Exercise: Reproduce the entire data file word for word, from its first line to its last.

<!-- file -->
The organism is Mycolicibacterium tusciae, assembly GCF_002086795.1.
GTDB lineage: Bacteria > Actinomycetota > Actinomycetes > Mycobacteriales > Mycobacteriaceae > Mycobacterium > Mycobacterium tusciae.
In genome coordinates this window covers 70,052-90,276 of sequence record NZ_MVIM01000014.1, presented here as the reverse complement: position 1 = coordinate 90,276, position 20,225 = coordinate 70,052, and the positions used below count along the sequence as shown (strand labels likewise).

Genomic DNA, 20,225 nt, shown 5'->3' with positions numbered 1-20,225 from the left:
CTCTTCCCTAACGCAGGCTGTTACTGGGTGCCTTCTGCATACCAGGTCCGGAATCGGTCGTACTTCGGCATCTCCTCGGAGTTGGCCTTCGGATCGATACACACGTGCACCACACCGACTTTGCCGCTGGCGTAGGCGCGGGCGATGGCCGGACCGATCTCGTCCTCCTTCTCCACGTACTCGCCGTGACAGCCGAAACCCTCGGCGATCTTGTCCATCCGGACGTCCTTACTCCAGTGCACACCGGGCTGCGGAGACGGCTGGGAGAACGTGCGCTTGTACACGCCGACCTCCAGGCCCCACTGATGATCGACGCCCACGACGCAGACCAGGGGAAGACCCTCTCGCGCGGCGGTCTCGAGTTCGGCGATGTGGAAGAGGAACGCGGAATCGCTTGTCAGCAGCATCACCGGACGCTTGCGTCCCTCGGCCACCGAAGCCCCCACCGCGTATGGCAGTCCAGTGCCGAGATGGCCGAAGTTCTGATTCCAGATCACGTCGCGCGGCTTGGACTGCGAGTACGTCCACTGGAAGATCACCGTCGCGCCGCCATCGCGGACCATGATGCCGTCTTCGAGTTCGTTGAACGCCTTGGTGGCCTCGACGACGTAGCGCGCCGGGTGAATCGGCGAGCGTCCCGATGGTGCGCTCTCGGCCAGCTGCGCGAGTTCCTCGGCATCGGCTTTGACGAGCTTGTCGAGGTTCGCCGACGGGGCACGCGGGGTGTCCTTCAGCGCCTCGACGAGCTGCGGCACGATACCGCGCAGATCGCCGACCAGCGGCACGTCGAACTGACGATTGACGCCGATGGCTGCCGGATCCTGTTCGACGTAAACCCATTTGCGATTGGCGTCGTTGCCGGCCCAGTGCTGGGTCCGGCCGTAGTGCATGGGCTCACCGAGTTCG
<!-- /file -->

The organism is Mycolicibacterium tusciae, assembly GCF_002086795.1.
GTDB lineage: Bacteria > Actinomycetota > Actinomycetes > Mycobacteriales > Mycobacteriaceae > Mycobacterium > Mycobacterium tusciae.
In genome coordinates this window covers 70,052-90,276 of sequence record NZ_MVIM01000014.1, presented here as the reverse complement: position 1 = coordinate 90,276, position 20,225 = coordinate 70,052, and the positions used below count along the sequence as shown (strand labels likewise).

Genomic DNA, 20,225 nt, shown 5'->3' with positions numbered 1-20,225 from the left:
CTCTTCCCTAACGCAGGCTGTTACTGGGTGCCTTCTGCATACCAGGTCCGGAATCGGTCGTACTTCGGCATCTCCTCGGAGTTGGCCTTCGGATCGATACACACGTGCACCACACCGACTTTGCCGCTGGCGTAGGCGCGGGCGATGGCCGGACCGATCTCGTCCTCCTTCTCCACGTACTCGCCGTGACAGCCGAAACCCTCGGCGATCTTGTCCATCCGGACGTCCTTACTCCAGTGCACACCGGGCTGCGGAGACGGCTGGGAGAACGTGCGCTTGTACACGCCGACCTCCAGGCCCCACTGATGATCGACGCCCACGACGCAGACCAGGGGAAGACCCTCTCGCGCGGCGGTCTCGAGTTCGGCGATGTGGAAGAGGAACGCGGAATCGCTTGTCAGCAGCATCACCGGACGCTTGCGTCCCTCGGCCACCGAAGCCCCCACCGCGTATGGCAGTCCAGTGCCGAGATGGCCGAAGTTCTGATTCCAGATCACGTCGCGCGGCTTGGACTGCGAGTACGTCCACTGGAAGATCACCGTCGCGCCGCCATCGCGGACCATGATGCCGTCTTCGAGTTCGTTGAACGCCTTGGTGGCCTCGACGACGTAGCGCGCCGGGTGAATCGGCGAGCGTCCCGATGGTGCGCTCTCGGCCAGCTGCGCGAGTTCCTCGGCATCGGCTTTGACGAGCTTGTCGAGGTTCGCCGACGGGGCACGCGGGGTGTCCTTCAGCGCCTCGACGAGCTGCGGCACGATACCGCGCAGATCGCCGACCAGCGGCACGTCGAACTGACGATTGACGCCGATGGCTGCCGGATCCTGTTCGACGTAAACCCATTTGCGATTGGCGTCGTTGCCGGCCCAGTGCTGGGTCCGGCCGTAGTGCATGGGCTCACCGAGTTCG